J's Indie/Rock Mayhem

Playlists, podcasts and music from WQFS Greensboro's J's Indie/Rock Mayhem

Monday, December 10, 2007

Now Departing:
Jim Bryson - Where the Bungalows Roam

Jim Bryson
Where the Bungalows Roam
(Kelp ; 2007)

It's always fun to hear artists that are working within a group. I'm not referring to individuals in a band, necessarily, but rather a group of people who not only create their own music, but they also work with one another and obviously, openly influence each other's sound. Jim Bryson fits into a group of Canadian songwriters that are probably larger than I'm giving them credit for being, but who are largely known for Kathleen Edwards and Andrew and Peter Cash, the Cash Brothers. Bryson released two solo records earlier in the 00s, but lately has been working as a session musician for Edwards, including giving her his excellent "Somewhere Else" for her Back to Me album. Working with those musicians, you might guess Bryson has the alt-country/pop tags down cold, and he does. But despite treading in similar waters (especially to the Cash Brothers), Bryson manages to carve out a niche of his own, worthy of attention. Released in March of 2007, the album escaped my attention up until a recent discussion of Kathleen Edwards on a blog.

Where the Bungalows Roam is a disarmingly light record. The music is very subdued in the sense that no single instrument (including, and especially, Bryson's voice) ever becomes what anyone would call "loud." The minimal nature of some of the songs is similar to the way Spoon has managed to strip down rock and roll over the course of their albums, creating a limited, but affective sound. It's a warm and supportive feel (keyboards, pedal steel and reverb are used often) that serves to focus the bulk of the record on Bryson's vocals, and Bryson's vocals are worth focusing on. Sounding like a somewhat deeper-voiced kin to Jeff Tweedy, Bryson's lyrics are in turns clever, wistful, self-deprecating and melancholic.

The comparisons to Tweedy don't stop there. Where Bryson's lyrics more resemble his Canuck contemporaries, the music sounds like a mixture of the spare, easy flow of Wilco's latest work and of their alt-country heyday. There is a near constant flow that isn't interrupted by any jags in one sonic direction or another - Where the Bungalows Roam is of a piece; this is both its biggest asset and detriment.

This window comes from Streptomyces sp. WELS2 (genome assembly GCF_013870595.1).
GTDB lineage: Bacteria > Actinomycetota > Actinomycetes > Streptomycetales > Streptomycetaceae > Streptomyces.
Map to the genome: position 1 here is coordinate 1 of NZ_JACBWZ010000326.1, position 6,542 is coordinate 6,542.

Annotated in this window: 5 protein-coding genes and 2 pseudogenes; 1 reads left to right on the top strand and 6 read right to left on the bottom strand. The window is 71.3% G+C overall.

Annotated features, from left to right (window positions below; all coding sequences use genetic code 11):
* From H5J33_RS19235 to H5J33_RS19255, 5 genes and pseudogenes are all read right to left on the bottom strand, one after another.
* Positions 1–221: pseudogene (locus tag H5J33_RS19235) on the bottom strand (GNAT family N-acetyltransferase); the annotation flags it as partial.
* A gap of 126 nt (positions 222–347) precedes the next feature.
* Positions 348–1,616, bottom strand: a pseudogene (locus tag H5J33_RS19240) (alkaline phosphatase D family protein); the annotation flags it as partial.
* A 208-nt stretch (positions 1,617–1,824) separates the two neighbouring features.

The waltzing "Flowers" opens the record, setting the tone for the rest of the album - melancholy and medicine. It leaves with an unresolved feeling, something that a lot of the songs tend to do. It's not that the songs need to go on any further - quite the contrary, they are almost, to the last, the perfect length and exploration of the ideas therein. But like another favorite Canadian songwriter (Hayden), Bryson seems quite content to create sketches in his songs that are left unfinished. This is both frustrating and inviting - it leaves the listener able to apply their own thoughts, but much like an open-ended artistic creation, it can leave the listener frustrated that more wasn't done.

When the sketches turn into something larger than the sum of their parts, as in the stunning "Pissing on Everything," they are magical. "Clear the Crowds" follows with a floating, ethereal beauty and "My Marie of the Sea" picks this similar feel back up later in the album. Truly, there aren't many songs that really diverge from this feel. A few more up-tempo numbers ("The Options," "All the Fallen Leaves") rely on a more driving, chugging guitar rhythm that, again, doesn't ever explode or take off in the way that a listener might expect.

It is playing against these expectations that allows Bryson's record to ingratiate itself. My first listen to this record didn't blow me away, but as I went through the following day, I found myself drawn back into listening to the record, new bits and pieces declaring themselves to me as I went along. While records like this will never be blowing out the pop charts, they are the ones that will linger in our collections a lot longer than flashy counterparts. It's the true definition of a sleeper record, revealing and presenting itself long after the initial listens.

Rating: E(xcellent) / I(nteresting)

(Rating scale: A, E, I, O, U and sometimes Y)

Judge For Yourself:

Jim Bryson - "Pissing On Everything"

Jim Bryson - "Fire Watch"

Jim Bryson - "My Marie of the Sea"

Stream the entire album at the official website.

Download Where the Bungalows Roam from EMusic.

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